The department may, without judicial proceedings, place a lien on monies of the taxpayer which are held by a financial institution, and require that the financial institution place a 60 day hold on funds. This includes not only funds the taxpayer has on deposit at that time, but also those that he subsequently deposits. In addition, DOR can garnish his wages by sending notice to his employer, without judicial proceedings as are normally required for garnishment. Further, the DOR can lien and sell property, or take it to a storage facility and require a bond before returning the goods.  The DOR can initiate a debtor’s exam, to inquire (under oath) about all assets that the debtor owns. Obviously, all of these requirements under the law are very powerful investigation tools for the DOR.  Of course, as the situation becomes rather grave, the use of seasoned counsel is recommended.

Retail Merchant Employees Can Be Responsible To Collect Taxes!

Not everyone in a retail business realizes it, but whatever goods are sold, taxes must be collected for the state by the business.  This applies to both sales and payroll taxes. Of course, some in the middle of a cash flow pinch will choose to ignore this responsibility, or pay the taxes “when they get around to it”. What happens in these cases?

Many don’t realize that the individual who runs the corporation, and those who cut the payroll checks for the corporation, can also be liable for payment of the taxes. The theory is that the taxes are held “in trust”, which means that the individual working for the corporation, and the corporation itself, are holding funds for the state.

It’s similar to how the bank holds funds for an individual in an ordinary checking account.  In this way of looking at it, the “bank account” which the business holds for the benefit of the state (which is the 7% sales tax and employee state income taxes withheld) cannot be drained of funds. It is the duty of the business, and the chief financial officer, to make sure that “bank account” is maintained for the state, and that those funds are paid over to the state. If those funds are not maintained, it’s considered embezzlement.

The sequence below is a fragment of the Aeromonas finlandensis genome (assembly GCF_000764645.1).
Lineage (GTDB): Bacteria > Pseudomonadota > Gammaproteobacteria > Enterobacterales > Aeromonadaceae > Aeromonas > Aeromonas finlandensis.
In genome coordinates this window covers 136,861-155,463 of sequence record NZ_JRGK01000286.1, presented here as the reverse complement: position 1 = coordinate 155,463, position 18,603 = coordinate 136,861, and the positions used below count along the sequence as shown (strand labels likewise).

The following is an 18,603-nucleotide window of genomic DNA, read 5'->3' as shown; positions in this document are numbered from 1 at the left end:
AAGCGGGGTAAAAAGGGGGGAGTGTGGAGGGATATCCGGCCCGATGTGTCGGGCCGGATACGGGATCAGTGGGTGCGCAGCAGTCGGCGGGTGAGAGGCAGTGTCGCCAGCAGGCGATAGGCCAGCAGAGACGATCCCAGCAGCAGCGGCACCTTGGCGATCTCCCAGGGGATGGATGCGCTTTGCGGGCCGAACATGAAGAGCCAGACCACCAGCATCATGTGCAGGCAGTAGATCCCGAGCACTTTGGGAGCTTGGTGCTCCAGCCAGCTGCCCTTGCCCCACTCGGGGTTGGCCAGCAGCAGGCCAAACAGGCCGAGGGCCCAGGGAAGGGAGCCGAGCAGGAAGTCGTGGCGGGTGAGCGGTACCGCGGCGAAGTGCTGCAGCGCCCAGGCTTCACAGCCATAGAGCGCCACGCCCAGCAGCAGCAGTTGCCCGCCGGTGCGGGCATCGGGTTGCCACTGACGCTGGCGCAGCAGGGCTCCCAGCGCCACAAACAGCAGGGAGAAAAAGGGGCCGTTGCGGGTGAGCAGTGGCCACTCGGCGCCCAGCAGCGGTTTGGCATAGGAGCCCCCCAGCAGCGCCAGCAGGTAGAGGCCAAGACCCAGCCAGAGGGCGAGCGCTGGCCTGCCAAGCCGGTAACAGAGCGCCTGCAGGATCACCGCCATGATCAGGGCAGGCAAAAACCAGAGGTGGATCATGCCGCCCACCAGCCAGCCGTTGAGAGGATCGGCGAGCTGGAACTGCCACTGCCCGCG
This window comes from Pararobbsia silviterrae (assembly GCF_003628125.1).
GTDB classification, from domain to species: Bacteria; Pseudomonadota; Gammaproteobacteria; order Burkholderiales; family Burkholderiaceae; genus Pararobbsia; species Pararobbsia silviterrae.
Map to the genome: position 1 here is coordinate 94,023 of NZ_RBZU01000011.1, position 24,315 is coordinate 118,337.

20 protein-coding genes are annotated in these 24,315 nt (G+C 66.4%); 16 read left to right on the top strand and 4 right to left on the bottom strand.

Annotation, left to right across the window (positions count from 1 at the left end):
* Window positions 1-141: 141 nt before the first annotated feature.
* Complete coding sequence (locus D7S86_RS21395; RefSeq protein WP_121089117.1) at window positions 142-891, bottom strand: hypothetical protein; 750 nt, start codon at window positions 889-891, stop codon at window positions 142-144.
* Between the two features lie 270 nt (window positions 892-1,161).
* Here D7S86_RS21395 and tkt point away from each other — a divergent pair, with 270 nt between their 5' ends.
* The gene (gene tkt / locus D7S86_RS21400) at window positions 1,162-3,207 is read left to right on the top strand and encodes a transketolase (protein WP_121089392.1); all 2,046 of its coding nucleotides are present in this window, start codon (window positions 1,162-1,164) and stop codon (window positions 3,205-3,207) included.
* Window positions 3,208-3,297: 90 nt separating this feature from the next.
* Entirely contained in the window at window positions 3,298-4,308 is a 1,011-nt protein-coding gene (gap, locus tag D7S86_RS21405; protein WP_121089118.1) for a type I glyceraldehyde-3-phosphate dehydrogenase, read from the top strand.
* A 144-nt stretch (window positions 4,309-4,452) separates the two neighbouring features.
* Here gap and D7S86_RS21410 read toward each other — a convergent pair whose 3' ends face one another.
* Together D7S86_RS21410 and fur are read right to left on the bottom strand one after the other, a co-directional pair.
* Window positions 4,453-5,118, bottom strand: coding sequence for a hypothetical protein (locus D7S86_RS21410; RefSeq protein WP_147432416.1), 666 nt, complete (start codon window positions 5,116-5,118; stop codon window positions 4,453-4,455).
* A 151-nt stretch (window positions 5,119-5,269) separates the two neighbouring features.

This theory can result in significant problems for the retail merchant.  Officers of the corporation who are considered responsible for its money affairs, are often unaware that they can be held personally liable. Of course, if the corporation goes broke, the liability does not go away; responsible officers can and will be pursued by the state for the trust fund tax liabilities, including both sales tax and state payroll tax withholdings.  Even if those officers move on to other employment, they can find that they owe significant liabilities due to their activities as past corporate officers.

All of these unpleasant possibilities can be avoided, if the taxes are paid on time. Nevertheless, where this is not possible, it is appropriate to consider the effects of delinquent tax payment, and how the corporation’s business or the assets of the responsible officers may be affected.

It should be noted that one of the more harsh but frequently neglected provisions of the Indiana code regarding taxes concerns the priority of payment, or how payments are credited against monies owed. When a taxpayer is behind, the partial payment is first applied towards penalties, then to interest, and last to the tax liability. This means that partial payments do not have a strong effect to reduce the original tax liability, until penalties and interest are paid in full.